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A novel approach to determine canopy nitrification in the phyllosphere of European forests: combining multiple isotope tracers and proteogenomic techniques

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European researchers challenge the notion that nitrification occurs only in soil

Human-induced increase in nitrogen deposition (Ndep) profoundly alters nitrogen (N) cycling globally. Yet, the ultimate fate of Ndep on forest ecosystems isn’t fully understood. An EU initiative sheds light on the overlooked leaf microbial transformations of Ndep and its contribution to N cycling.

Climate Change and Environment

The burning of fossil fuels and biomass, and the intensive use of fertilisers and livestock farming have significantly increased concentrations of reactive N compounds in the atmosphere over the last century. Part of the atmospheric N is deposited on the biosphere as Ndep, thus altering global N cycling. It’s assumed that Ndep reaches the soil directly. However, it’s not clear whether and how the aerial parts of trees dominated by leaves, the phyllosphere, contribute to changing these N fluxes before they reach the soil. The phyllosphere plays a significant role in regulating carbon and water exchanges with the atmosphere, with profound effects on climate. However, its role in altering the chemical composition of precipitation, and consequently the nutrient cycling within a forest, isn’t well understood. The EU-funded NITRIPHYLL project “aimed at challenging the paradigm that the microbes involved in forest N cycling are limited to the soil and hence that Ndep is exclusively processed in the soil,” says project coordinator Dr Maurizio Mencuccini. The project aimed to prove that the leaf microbes carry out nitrification, thereby helping to cycle N before leaves return to the soil as litter. In collaboration with project partners, Dr Rossella Guerrieri and Dr Mencuccini produced a unique data set characterising, in a novel way, 12 forest sites within the International Co-operative Programme on Assessment and Monitoring of Air Pollution Effects on Forests (ICP Forests). NITRIPHYLL attracted the attention of communities working at the interface between research and policymakers, such as ICP Forests, one of the world’s largest biomonitoring networks providing extensive information on the condition of forests in Europe and beyond. Tree canopies and nitrification NITRIPHYLL is the first study worldwide that merged two separate research avenues: the study of abundance and diversity of bacteria communities in the phyllosphere through genetic analyses and their activity in transforming Ndep through stable isotopes. The project team showed that tree canopies don’t just consist of leaves, but they host a highly diverse community of bacteria, and that atmospheric N is biotransformed when interacting with tree canopies. “NITRIPHYLL results highlight the global role that the phyllosphere can play in nitrification,” notes Dr Guerrieri, a Marie Skłodowska-Curie fellow who worked alongside Dr Mencuccini. “Scientists now ask new and exciting questions about the ecological role of the invisible – yet highly diverse – microbial communities harboured in tree canopies: Do they contribute to forest health and functioning? Do they affect the quality of the air we breathe, with important implications for human health?” NITRIPHYLL demonstrated the occurrence of in-canopy biological nitrification of Ndep across many European forests. “It has increased awareness of Ndep related to human activities and its consequences on forests worldwide,” concludes Dr Guerrieri. As a result, the scientific community is now able to recognise the hidden biological diversity in tree canopies and its contribution to N cycling. “NITRIPHYLL contributes to a better understanding of how the phyllosphere affects the N and consequently carbon cycling within forests in relation to Ndep and the climate.”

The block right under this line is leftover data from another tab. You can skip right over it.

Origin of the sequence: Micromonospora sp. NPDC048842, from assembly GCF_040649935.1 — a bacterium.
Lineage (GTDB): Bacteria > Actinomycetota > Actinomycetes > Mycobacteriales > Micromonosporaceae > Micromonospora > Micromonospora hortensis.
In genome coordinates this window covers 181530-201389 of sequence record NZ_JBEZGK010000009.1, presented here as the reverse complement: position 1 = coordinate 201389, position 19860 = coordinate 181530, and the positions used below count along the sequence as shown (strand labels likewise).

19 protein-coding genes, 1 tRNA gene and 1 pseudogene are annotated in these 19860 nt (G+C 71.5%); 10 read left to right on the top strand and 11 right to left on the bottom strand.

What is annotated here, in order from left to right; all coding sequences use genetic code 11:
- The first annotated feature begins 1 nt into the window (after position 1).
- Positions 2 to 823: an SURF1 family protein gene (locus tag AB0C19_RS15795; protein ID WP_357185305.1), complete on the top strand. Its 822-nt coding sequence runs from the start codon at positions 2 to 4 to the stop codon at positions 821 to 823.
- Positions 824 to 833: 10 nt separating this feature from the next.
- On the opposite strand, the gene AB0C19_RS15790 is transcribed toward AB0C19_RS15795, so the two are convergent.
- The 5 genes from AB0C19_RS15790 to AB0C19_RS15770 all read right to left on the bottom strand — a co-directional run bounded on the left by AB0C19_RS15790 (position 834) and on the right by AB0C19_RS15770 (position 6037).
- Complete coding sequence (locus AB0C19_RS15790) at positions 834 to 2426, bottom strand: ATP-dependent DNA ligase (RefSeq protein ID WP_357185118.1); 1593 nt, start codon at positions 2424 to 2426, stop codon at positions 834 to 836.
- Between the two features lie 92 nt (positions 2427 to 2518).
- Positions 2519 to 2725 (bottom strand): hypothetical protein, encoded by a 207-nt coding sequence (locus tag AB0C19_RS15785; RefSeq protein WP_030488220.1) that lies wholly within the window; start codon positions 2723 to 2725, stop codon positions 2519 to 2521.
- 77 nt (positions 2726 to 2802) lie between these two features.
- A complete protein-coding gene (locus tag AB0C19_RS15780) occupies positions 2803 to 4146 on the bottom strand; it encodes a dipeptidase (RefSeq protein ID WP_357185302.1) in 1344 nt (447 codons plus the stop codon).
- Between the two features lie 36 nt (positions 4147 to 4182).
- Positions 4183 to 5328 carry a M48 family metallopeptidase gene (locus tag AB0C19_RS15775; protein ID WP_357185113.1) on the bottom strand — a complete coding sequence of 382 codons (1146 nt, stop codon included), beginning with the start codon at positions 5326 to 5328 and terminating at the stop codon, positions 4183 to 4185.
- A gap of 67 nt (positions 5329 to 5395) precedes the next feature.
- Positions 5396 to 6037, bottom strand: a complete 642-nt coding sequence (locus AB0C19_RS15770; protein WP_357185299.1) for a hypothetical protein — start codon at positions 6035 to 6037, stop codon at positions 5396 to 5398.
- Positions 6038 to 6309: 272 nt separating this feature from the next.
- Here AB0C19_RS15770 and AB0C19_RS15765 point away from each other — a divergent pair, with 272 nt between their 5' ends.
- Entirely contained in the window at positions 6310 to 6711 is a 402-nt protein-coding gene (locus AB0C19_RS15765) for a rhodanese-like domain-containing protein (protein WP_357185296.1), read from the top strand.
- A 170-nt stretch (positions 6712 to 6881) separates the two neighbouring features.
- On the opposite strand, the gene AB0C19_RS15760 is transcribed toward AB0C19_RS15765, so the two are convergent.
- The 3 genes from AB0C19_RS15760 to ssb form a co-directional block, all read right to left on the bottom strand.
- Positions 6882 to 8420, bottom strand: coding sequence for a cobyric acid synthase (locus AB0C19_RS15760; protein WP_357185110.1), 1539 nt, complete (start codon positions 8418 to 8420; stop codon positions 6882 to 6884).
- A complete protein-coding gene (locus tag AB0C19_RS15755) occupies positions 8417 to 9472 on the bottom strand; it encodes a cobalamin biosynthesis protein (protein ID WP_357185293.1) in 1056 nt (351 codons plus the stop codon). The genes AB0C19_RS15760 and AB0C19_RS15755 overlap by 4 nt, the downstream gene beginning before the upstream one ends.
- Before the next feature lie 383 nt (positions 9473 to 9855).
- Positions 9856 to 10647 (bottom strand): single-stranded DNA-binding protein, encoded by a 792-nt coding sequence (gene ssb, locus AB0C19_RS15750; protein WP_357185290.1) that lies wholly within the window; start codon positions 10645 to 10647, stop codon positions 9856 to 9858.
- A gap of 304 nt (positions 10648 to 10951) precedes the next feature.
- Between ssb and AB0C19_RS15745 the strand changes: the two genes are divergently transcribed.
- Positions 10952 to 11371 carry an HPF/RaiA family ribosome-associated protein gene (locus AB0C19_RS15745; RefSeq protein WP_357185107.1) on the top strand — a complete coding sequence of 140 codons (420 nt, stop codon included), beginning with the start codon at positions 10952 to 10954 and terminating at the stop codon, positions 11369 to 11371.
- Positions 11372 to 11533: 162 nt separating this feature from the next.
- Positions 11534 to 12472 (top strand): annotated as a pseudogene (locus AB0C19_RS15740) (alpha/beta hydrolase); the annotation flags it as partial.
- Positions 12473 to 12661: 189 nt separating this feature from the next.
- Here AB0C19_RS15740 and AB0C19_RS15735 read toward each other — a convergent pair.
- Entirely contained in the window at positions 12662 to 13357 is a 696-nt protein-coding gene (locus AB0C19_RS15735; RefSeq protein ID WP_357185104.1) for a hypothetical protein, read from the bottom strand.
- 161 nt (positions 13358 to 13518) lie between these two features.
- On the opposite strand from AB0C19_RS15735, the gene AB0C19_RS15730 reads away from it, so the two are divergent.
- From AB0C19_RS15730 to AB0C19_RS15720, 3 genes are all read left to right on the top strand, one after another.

NITRIPHYLL, forest, N, tree canopies, soil, nitrification, Ndep, phyllosphere

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